Marijuana Compound Good for Controlling Diabetes, Cholesterol and Obesity
(Photo : REUTERS )
Studies on two key compounds in the narcotic drug can be used to increase sensitivity to insulin and lowering fat in liver
The British researcher's claim that two compounds present in marijuana leaves could treat patients who are obese and battling with heart diseases and stroke. These compound acts as a appetite suppressant.
The researchers at Britain's GW Pharmaceuticals, who are responsible for the latest weed development, claim that marijuana when tested in mice showed the two compounds THCV and cannabidiol not only helps in treating Type II diabetes, but also drops the levels of cholesterol in the blood stream and fat in the key organs like the liver.
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The same study is being conducted on 200 patients in the hope of producing a drug that can be used to treat patients suffering from "metabolic syndrome", in which diabetes, high blood pressure, and obesity combine to form the perfect storm of heart disease and stroke.
GW Pharmaceuticals research director Dr. Steph Wright said, "Humans have been using these plants for thousands of years. So we have quite a lot of experience of the chemicals in the plants. We are conducting four Phase 2a clinical trials and we expect some results later this year.
"The results in animal models have been very encouraging. We are interested in how these drugs effect the fat distribution and utilisation in the body as a treatment for metabolic diseases."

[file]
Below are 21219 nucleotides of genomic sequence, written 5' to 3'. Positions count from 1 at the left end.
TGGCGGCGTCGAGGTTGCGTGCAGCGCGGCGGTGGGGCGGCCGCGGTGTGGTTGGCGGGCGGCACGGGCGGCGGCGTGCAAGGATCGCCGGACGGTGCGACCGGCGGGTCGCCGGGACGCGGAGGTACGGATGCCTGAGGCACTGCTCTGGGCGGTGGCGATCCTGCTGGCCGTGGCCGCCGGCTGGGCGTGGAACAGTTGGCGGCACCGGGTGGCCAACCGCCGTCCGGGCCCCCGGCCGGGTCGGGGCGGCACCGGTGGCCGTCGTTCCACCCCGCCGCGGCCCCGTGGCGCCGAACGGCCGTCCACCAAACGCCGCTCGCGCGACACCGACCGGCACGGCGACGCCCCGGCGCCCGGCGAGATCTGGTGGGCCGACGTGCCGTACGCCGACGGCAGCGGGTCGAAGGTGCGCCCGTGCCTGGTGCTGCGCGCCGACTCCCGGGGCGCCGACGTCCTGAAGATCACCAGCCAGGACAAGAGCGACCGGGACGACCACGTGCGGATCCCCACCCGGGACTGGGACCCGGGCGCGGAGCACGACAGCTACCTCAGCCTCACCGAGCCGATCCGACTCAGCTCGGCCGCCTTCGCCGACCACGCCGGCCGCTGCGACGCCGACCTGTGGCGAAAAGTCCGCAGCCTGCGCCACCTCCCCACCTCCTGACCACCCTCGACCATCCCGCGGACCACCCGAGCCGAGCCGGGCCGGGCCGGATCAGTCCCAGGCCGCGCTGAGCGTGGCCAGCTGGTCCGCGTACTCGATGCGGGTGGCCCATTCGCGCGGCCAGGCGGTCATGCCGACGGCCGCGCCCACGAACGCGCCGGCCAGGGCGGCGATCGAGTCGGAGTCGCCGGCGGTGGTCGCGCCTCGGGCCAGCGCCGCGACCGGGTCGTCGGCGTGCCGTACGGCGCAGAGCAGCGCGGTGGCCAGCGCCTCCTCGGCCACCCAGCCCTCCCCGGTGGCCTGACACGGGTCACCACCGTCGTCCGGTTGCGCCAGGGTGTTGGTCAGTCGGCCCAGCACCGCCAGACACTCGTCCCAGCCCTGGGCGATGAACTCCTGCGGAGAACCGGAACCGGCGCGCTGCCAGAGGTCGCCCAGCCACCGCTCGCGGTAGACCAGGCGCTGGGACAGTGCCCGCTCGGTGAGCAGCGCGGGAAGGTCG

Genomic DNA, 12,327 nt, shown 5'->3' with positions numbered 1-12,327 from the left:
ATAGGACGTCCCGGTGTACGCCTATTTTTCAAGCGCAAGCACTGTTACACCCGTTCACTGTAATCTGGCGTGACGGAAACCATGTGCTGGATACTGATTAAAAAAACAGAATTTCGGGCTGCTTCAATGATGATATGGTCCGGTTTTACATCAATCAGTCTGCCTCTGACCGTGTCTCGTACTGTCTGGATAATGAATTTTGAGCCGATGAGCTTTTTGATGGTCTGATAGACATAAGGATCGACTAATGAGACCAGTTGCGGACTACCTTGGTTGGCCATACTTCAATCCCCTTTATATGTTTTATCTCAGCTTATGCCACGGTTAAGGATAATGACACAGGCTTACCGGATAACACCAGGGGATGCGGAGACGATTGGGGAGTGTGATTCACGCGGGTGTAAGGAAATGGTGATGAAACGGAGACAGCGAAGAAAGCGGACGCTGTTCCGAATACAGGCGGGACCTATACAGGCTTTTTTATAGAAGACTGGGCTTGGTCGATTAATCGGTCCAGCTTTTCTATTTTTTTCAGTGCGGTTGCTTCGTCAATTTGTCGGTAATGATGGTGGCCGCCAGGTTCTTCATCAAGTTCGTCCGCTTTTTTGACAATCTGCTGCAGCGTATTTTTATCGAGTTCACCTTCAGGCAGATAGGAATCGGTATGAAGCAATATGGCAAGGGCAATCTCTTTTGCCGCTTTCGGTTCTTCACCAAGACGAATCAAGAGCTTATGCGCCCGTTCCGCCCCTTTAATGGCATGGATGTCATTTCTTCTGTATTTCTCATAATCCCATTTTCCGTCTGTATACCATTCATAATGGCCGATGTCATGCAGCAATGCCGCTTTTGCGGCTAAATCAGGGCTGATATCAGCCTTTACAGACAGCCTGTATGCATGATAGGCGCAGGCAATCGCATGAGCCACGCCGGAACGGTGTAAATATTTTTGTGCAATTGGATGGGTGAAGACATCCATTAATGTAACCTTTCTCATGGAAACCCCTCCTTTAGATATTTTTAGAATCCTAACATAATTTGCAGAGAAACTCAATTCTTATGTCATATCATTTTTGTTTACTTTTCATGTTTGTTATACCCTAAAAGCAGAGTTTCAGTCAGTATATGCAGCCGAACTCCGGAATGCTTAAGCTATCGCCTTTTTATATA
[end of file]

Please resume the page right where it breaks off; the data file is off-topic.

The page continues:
Although cannabis is an illegal drug, GW pharmaceutical has managed to get the licence to grow mellow bud in southern England. The company is also developing a cannabis based drug to treat multiple sclerosis and epilepsy.
Till date it was considered that cannabis induces hunger in those who smoke it, often referred as munchies. But on conducting this study they learnt that compounds THCV and cannabidiol actually kill appetites. It has a suppressing effect. THCV was also found to increase the animal's sensitivity to insulin while also protecting the cells that produce insulin, allowing them to work better and for longer.
Professor Mike Cawthorne, director of metabolic research at the University of Buckingham who has been conducting the animal studies, said: "Overall, it seems these molecules increase energy expenditure in the cells of the body by increasing the metabolism."
This new findings raises hope that this drug can be used into treatments for obesity related diseases and Type II diabetes.